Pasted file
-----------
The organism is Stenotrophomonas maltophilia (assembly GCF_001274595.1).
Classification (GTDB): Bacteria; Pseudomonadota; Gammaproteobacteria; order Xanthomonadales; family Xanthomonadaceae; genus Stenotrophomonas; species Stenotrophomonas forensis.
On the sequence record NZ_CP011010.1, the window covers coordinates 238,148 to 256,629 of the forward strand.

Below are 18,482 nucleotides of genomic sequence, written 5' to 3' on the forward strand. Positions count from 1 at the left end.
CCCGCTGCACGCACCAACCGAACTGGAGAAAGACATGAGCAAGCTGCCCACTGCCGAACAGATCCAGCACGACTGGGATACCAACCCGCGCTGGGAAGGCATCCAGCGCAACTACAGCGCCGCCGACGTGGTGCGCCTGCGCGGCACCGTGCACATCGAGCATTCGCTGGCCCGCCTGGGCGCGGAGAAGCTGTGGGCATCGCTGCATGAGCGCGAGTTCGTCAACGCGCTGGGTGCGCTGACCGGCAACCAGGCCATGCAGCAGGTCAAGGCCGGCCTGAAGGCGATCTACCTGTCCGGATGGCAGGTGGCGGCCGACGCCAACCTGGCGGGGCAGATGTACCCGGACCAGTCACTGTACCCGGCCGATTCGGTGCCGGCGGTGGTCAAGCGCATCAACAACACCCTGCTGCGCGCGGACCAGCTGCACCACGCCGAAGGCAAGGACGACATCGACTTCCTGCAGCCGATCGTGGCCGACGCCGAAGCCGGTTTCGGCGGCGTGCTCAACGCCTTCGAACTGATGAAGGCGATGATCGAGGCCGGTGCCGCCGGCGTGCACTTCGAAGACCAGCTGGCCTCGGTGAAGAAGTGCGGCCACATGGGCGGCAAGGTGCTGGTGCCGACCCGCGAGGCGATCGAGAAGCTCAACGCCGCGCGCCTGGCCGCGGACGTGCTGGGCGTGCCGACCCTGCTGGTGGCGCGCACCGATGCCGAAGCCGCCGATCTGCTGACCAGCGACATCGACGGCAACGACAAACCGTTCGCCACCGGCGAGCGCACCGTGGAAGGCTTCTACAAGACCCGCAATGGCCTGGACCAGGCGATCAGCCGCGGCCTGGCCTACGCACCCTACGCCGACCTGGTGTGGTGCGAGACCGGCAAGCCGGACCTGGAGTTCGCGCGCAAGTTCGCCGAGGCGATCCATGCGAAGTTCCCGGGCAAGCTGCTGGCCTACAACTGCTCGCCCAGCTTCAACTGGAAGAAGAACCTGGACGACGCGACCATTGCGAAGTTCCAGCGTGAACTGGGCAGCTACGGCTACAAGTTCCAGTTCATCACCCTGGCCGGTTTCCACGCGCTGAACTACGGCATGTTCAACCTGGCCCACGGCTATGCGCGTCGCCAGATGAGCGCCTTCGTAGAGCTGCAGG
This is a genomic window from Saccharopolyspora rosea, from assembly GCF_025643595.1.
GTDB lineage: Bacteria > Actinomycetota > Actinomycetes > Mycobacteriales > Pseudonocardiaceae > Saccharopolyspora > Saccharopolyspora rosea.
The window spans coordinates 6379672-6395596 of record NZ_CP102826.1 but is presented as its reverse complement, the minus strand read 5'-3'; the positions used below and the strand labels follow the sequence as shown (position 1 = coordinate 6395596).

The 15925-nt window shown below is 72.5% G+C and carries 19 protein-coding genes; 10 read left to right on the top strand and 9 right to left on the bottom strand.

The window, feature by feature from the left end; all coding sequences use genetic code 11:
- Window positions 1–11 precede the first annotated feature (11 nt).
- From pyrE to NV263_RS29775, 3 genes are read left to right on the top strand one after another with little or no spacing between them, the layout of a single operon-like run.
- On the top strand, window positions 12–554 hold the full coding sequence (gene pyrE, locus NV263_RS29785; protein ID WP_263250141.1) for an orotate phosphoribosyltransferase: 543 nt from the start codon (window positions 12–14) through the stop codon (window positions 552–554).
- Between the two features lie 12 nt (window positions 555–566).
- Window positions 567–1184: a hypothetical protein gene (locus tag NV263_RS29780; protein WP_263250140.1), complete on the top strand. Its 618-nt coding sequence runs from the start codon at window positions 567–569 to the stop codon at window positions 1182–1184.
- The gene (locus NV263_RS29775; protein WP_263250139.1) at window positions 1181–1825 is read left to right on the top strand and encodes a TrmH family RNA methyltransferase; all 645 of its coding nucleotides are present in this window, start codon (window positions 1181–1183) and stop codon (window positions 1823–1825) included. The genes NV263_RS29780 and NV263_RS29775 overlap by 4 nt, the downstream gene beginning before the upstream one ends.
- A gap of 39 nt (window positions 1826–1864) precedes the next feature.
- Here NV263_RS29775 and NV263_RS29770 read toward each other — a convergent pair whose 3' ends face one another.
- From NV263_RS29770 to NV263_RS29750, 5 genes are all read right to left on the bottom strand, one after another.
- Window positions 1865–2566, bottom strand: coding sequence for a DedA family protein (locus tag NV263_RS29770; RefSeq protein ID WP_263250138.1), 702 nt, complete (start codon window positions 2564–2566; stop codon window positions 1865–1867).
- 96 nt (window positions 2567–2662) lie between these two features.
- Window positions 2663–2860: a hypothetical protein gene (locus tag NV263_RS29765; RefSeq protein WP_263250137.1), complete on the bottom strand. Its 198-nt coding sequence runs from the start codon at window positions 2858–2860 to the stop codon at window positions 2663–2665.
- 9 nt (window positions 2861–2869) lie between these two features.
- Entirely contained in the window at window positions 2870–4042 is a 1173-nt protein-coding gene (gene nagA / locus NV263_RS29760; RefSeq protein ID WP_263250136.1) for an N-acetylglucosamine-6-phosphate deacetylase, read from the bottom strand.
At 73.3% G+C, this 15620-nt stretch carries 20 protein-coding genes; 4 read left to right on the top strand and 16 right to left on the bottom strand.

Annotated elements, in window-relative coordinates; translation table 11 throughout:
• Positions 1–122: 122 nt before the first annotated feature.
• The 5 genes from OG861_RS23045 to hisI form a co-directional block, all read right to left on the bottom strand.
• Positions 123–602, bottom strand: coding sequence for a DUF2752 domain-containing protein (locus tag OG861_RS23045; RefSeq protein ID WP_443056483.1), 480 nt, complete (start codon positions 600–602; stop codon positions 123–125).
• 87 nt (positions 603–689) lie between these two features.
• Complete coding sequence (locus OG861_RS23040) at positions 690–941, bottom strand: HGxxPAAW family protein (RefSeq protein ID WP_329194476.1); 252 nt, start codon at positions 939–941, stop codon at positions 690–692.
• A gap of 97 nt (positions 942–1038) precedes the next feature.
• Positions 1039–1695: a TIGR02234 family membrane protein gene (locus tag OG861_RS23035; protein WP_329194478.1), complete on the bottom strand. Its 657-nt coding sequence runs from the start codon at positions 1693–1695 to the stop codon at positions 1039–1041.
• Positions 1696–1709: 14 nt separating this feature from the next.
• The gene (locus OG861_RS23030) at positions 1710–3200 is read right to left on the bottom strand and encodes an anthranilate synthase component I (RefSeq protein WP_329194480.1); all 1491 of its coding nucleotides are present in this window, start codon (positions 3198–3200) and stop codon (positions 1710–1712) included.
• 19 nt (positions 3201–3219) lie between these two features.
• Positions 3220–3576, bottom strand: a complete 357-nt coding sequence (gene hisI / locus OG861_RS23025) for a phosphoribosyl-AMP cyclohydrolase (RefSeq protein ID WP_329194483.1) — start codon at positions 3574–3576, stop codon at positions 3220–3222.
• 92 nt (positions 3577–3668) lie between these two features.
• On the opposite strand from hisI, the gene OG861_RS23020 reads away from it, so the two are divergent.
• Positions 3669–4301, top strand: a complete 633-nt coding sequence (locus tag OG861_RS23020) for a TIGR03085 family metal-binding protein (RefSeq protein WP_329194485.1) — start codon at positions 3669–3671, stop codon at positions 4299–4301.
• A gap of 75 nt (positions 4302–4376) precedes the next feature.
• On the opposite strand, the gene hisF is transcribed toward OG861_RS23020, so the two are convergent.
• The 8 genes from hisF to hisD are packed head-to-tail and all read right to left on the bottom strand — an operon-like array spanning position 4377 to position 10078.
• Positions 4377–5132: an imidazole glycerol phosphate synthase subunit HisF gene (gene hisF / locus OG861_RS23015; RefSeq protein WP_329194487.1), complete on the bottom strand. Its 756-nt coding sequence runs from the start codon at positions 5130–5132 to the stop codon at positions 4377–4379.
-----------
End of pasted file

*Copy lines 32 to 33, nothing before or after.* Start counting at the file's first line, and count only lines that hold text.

• A gap of 97 nt (positions 942–1038) precedes the next feature.
• Positions 1039–1695: a TIGR02234 family membrane protein gene (locus tag OG861_RS23035; protein WP_329194478.1), complete on the bottom strand. Its 657-nt coding sequence runs from the start codon at positions 1693–1695 to the stop codon at positions 1039–1041.